The duplicate tax records for Brown County are on line at FamilySearch.org.  While not searchable by name, it is possible to find your ancestor, as the records are alphabetical by year and sometimes by township.  James is in some of the tax records from 1820 to 1827.  He is not listed for 1823 and 1825.  I believe he was actually there, but since this is a hand-written copy of the actually records, he may be misidentified or skipped. His total taxes ranged from 13 cents to $1.10.  The record indicate that he owned 15 acres of land.

James died in1828 in Brown, Ohio, at the age of 56. There is no record of where he is buried.  I previously blogged about his will.  While the census at that time did not state an occupation, from his will, I think it is pretty clear that James farmed.

If I could talk to James, I would have several questions for him.  First, where was he born in Ireland and who were his parents?  Second, why did he immigrate to the United States? Third, why did he move to Ohio?



Thursday, July 13, 2017

#109--Shopping for Jewelry with the Richards in Attleboro




I am always fascinated by the ways in which genealogy can lead you into an area that you did not expect.  Last week I blogged about Abel Richards and his service in the Revolutionary War.  While researching him, I noticed that two of this brothers, Edward and Nathan had moved from Dedham, Massachusetts to Attleboro, Massachusetts.  So I decided to find out a little about the Richards in Attleboro.

Sometimes, when I do not know much about an area, I start by reading about its history.  On Archive.org, I found Sketches of the History of Attleboro.  I was very surprised to read that Attleboro described itself as the center of jewelry manufacturing.  There were more different jewelry companies in Attleboro than I could keep track of.  Very often, a company dissolved and restructured with a new partner or combination of partners and a number of those companies involved one or more Richards.
I was curious to know whether or not there were any Richards involved in manufacturing jewelry now.  According to Google, the W. E. Richards Company is there and continues to make jewelry.  The site for Jackson Jewels  under Symmetalic described the company as follows:

 “The W.E. Richards Company was founded in North Attleboro, MA in 1902 producing wRe and Symmetalic costume jewelry of sterling silver with 10K and 14K gold overlay metal with jewelry consisting of Art Deco, Edwardian and Victorian designs using finer high quality materials, cultured pearls, Austrian rhinestones and aurora borealis rhinestone crystals, with some pieces produced containing semi precious stones. The costume jewelry included broaches, rings, scarf and hat pins, links, emblems, and pendants. Mark: "wRe". "Symmetalic" since 1936. The company is still in business today and the jewelry is highly sought after."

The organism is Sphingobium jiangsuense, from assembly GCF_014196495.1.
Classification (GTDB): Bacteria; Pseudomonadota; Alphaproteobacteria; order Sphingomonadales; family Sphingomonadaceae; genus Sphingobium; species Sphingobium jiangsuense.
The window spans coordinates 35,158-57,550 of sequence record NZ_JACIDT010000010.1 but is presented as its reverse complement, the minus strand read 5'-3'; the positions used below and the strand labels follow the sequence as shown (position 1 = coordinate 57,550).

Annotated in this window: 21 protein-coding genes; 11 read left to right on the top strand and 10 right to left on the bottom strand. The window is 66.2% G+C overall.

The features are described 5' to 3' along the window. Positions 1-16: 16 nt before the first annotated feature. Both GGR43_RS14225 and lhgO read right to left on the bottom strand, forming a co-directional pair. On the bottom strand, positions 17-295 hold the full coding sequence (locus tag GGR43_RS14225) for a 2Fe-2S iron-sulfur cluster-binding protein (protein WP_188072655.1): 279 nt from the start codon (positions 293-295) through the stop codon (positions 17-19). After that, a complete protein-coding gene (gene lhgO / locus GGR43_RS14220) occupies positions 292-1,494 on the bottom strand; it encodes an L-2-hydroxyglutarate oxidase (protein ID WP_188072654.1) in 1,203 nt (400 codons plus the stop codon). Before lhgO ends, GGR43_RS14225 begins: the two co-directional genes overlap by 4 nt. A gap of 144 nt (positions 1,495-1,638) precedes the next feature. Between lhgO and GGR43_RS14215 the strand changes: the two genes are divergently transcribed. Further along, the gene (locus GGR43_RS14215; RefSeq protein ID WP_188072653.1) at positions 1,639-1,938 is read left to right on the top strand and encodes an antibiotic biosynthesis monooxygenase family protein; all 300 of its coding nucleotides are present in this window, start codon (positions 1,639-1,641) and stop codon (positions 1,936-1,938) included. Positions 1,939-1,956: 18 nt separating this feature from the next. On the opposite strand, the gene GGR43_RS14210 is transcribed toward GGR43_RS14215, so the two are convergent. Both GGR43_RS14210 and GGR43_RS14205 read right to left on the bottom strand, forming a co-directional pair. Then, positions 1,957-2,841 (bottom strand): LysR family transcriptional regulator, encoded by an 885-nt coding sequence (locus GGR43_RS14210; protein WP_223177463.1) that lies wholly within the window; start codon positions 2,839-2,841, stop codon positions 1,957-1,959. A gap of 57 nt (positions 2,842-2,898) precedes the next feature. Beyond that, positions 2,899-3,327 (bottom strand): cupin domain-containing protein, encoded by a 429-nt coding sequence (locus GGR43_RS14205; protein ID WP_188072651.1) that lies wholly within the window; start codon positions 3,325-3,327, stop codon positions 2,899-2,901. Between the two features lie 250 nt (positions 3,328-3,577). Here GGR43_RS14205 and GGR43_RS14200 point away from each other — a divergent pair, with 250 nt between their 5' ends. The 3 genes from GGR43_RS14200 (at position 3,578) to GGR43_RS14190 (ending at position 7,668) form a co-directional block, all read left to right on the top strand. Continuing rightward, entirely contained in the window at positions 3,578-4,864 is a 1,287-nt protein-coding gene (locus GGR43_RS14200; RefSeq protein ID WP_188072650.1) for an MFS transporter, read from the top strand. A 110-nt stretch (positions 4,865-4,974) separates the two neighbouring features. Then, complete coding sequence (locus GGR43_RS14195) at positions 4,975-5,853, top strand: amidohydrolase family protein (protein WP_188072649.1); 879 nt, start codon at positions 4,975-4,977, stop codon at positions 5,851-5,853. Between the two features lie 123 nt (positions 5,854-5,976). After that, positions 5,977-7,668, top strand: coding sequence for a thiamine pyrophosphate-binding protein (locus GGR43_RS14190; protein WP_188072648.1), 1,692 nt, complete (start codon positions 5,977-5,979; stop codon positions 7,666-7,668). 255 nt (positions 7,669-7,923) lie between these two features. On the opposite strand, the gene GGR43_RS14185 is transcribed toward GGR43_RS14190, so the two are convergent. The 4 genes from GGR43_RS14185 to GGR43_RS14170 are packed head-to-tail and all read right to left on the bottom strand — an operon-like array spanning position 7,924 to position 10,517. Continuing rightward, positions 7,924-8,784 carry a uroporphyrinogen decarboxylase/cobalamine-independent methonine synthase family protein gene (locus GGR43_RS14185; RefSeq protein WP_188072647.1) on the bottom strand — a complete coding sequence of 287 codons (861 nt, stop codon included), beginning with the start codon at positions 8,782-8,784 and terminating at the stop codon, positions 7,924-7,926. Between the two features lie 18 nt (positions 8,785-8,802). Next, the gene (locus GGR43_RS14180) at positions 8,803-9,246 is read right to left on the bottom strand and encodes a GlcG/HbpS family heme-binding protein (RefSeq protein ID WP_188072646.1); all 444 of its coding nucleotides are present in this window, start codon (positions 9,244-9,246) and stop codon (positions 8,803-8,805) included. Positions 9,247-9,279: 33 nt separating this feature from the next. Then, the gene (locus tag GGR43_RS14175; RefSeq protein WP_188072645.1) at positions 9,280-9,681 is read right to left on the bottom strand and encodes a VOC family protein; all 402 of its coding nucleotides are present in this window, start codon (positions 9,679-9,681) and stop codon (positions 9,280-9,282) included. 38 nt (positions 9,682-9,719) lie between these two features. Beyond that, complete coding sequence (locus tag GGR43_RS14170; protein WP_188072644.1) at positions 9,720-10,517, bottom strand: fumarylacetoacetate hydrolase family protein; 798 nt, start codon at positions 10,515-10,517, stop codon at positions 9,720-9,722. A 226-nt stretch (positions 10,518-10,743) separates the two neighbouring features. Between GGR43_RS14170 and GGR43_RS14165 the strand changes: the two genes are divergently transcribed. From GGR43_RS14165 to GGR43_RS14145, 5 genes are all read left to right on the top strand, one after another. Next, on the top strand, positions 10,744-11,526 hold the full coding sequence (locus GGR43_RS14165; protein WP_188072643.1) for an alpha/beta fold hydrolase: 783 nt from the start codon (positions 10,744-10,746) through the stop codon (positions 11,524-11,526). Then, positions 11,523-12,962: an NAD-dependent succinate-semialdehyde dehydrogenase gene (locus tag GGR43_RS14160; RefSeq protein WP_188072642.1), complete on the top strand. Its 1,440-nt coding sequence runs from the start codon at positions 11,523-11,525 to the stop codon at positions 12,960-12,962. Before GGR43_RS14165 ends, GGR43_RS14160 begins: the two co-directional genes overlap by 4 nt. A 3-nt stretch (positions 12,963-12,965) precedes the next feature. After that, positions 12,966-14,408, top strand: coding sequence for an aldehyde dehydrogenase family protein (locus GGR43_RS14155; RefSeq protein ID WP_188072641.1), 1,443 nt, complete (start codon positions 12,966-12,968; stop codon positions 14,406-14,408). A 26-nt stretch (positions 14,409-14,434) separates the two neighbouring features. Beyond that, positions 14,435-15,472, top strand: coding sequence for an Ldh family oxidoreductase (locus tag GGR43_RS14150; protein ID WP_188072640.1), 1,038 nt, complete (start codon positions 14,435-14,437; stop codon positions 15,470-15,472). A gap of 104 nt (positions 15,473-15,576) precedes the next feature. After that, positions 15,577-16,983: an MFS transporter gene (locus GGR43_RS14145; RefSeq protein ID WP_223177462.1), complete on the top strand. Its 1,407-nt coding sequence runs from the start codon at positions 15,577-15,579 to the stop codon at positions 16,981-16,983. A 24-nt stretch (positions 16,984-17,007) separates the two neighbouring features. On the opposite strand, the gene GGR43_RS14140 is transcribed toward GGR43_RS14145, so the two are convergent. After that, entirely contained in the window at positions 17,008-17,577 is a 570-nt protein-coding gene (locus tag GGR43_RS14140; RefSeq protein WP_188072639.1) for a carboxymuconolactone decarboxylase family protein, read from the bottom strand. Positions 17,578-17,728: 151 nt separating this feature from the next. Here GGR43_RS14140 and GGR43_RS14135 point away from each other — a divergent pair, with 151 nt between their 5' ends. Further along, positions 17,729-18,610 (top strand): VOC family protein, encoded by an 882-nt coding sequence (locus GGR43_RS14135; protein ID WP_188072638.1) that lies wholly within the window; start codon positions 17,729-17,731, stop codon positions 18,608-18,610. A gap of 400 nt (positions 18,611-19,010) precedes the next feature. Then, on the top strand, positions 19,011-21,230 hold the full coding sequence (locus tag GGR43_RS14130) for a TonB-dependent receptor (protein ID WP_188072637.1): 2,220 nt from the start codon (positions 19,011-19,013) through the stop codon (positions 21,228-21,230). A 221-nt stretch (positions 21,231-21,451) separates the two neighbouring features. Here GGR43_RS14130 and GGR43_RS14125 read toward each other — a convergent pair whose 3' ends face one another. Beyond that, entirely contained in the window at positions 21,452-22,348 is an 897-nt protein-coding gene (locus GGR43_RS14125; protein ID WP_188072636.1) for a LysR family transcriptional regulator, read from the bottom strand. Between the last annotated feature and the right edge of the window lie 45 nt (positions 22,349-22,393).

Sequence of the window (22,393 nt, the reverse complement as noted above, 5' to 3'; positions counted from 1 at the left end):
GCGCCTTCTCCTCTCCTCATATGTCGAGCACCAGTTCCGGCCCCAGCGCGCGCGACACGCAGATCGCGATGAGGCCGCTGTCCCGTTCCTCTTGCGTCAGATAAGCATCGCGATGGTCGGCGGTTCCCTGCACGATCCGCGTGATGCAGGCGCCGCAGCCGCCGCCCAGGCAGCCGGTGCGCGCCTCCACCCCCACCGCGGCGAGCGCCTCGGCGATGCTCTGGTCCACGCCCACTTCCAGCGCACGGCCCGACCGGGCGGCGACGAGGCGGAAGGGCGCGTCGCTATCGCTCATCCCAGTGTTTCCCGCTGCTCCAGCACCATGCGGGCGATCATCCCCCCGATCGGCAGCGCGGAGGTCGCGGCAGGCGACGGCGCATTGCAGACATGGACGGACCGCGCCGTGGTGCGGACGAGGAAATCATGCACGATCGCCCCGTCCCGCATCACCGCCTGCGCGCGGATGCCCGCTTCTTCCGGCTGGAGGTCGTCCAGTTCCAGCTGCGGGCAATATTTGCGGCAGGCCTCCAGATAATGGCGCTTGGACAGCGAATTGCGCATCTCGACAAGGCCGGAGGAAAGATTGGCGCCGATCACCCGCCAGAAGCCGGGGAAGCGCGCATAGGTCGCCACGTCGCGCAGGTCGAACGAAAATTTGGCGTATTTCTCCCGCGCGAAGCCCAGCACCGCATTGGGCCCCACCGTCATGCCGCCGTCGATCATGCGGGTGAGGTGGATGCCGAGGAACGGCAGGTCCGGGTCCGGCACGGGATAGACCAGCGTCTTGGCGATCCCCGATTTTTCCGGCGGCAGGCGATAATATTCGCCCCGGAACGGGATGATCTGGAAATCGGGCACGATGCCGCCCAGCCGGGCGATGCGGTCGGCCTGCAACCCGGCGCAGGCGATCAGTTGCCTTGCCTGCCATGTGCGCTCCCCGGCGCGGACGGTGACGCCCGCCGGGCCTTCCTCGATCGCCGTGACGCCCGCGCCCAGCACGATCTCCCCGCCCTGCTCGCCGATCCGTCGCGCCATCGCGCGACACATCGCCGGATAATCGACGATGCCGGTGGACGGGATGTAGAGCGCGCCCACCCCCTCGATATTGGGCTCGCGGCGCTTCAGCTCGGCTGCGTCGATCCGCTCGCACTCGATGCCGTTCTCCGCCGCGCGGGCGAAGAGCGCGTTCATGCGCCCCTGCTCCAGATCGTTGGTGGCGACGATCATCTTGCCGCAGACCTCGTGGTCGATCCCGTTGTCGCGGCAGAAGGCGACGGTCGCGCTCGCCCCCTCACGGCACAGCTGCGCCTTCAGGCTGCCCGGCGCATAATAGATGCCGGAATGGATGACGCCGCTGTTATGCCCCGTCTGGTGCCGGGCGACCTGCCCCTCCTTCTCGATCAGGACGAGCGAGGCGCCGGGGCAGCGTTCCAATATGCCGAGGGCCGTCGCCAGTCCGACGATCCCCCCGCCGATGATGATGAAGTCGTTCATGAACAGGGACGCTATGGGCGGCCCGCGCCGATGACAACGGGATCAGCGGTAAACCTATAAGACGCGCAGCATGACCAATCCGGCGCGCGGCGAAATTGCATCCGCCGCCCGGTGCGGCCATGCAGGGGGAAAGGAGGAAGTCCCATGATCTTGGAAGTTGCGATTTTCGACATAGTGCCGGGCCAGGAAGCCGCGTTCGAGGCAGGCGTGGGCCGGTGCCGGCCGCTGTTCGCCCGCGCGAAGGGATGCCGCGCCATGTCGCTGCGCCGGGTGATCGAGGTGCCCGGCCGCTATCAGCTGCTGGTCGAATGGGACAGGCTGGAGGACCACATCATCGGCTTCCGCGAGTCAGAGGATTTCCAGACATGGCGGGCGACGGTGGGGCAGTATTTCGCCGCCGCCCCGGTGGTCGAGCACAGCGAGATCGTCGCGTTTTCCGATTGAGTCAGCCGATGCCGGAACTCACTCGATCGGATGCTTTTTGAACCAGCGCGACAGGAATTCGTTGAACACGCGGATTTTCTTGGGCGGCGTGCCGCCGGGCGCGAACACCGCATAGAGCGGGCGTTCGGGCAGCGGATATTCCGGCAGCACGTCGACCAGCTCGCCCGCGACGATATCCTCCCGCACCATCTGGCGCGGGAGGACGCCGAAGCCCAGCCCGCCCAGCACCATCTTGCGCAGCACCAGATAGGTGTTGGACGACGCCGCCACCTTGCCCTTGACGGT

So my next step was to look see if I could find any of the jewelry for sale.  Both Ebay.com and Etsy.com had a number of pieces. many of which I would be more than happy to wear.  There were lots of pins,



some bracelets, especially scarab bracelets,

and necklaces or pendants.




I was curious to know what kind of jewelry W. E. Richards was making now, so I called their main office in Attleboro.  I discovered that the company sells midrange high quality women's jewelry, typically made with 14 carat gold and colored stones.  The jewelry is sold only through jewlery stores.





I think it may be time for me to shop.

Tuesday, July 4, 2017

#108--Abel Richards's Secret Mission in the Revolutionary War





The Fourth of July always reminds me of the fight for independence and the Revolutionary War.  So for this week, I decided that I would blog about an ancestor who fought in that war and whom I did not know much about.  I have previously blogged about Abiathar Richards, Sr. and Abiathar Richards, Jr.—my grandfathers, who fought, so I needed to find someone else.  I did not take long for me to find Abel Richards, the younger brother of Abiathar, Sr.

Abel was listed in the Massachusetts Soldiers and Sailors in the Revolutionary War on Ancestry and as a Daughters of the Revolutionary War patriot.  Those are very brief summaries of his service.  He served for nine days as a private in Captain Ellis Company on the Lexington Alarm on April 19, 1775 and served 2 more days at the same time with Captain David Fairbanks.  In addition, he served 4 days at Dorchester Heights, when the company marched to Roxbury in March of 1776.  In June 1776, he was commissioned a Captain of the 6th Company, 1st Suffolk Regiment; he served 1 month and 7 days on a “secret” expedition to Rhode Island.  Two years later, in March, 1778, he captained a company in Col McIntosh’s regiment, and served until April 19, 1778 at Roxbury and Boston.

I always find those summaries both helpful and frustrating.  Helpful because you get information and frustrating, because there is not much information.  So I was pleased to find out that Fold3.org had made its Revolutionary Wary files searchable for free from July 1 to the 15.  Looking for any information on Abel, I found that his wife, Mary, had applied for a widow’s pension and that in the pension file, were several affidavits about his service from men that had served with him.  The one I found most helpful was the one which shed some light on that secret mission.  Joshua Whiting stated “Captain Abel Richards raised or mustered a company of soldiers of nearly 100 men and marched from said Dedham by way of Taunton to Tiverton or Little Compton,in the State of Rhode Island, and and in this expedition did perform military service five or six weeks and were then discharged and returned to Dedham…”  From that description, I am not sure why it was described as "secret."